Using arrows to
point to a problem site, Cobb will say, "Hey, we think this
is a potential problem. What do you think?" E-mailing the
pictures also lets them avoid lost time in sending the part
itself, both Delark and Joyner say.
Piedmont made a prototype machine guard for a piece of
medical equipment. There were six places at which the guard
had to interface with the machine, but they didn't line up
properly. In this case, Joyner says, it was the customer who
said, "I'll take a picture of the machine and send it to
With the signing
of each order, Piedmont will draw up a manufacturing
schedule for each project, and a schedule for each machine.
Management meets weekly to see whether things are going as
planned, whether materials have arrived, or if there has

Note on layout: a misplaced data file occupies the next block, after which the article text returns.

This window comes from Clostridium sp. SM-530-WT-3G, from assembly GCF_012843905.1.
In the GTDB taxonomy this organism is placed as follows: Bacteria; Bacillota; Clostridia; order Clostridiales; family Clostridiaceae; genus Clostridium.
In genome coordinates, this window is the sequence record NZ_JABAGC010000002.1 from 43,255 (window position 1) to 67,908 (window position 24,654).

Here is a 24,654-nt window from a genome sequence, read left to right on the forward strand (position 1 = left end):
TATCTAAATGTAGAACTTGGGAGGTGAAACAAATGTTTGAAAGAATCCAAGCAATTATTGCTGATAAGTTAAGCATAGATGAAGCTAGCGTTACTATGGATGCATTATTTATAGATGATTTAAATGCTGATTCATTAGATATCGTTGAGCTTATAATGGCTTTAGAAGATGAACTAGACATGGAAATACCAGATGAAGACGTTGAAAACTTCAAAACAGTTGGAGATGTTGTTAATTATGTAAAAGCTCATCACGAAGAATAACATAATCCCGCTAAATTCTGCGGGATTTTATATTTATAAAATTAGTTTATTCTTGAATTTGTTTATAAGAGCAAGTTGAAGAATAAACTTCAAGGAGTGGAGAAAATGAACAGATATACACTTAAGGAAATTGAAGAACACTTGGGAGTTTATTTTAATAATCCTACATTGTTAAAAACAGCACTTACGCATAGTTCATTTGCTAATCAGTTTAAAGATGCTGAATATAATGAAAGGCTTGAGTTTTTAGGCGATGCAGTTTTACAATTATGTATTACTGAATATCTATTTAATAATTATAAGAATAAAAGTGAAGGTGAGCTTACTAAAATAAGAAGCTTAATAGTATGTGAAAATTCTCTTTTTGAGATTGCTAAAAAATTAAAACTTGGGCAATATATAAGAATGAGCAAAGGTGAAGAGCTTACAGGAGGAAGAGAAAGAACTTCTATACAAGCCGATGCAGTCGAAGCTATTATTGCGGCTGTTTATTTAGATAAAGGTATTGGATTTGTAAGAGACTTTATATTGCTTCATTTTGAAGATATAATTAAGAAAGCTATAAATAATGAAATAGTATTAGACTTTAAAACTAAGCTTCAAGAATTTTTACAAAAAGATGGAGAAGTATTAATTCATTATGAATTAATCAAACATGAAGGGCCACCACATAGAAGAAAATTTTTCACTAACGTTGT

been a mechanical problem.
If materials are
late, Delark says, Piedmont will have its employees work
overtime, or adjust schedules. "If somebody's constantly
late," he says, "we're going to look for another supplier.
It's all part of meeting delivery dates so that customers
can meet theirs," he adds.
tracks the progress of each part as it moves through the
shop. A "shop traveler" information sheet follows a part
through its manufacture, from the time a blank is
thermoformed until the completed part is ready to ship.
At each stage,
employees use factory-floor computers to record the amount
of time they've spent on the part. Management will then
evaluate the final tally to determine how much material and
labor was used "and if we made any money on it," Delark
"That's how you
keep business," Delark says. "Our constant challenge is
adapting to new technology to accomplish that.
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Plastics Machining & Fabricating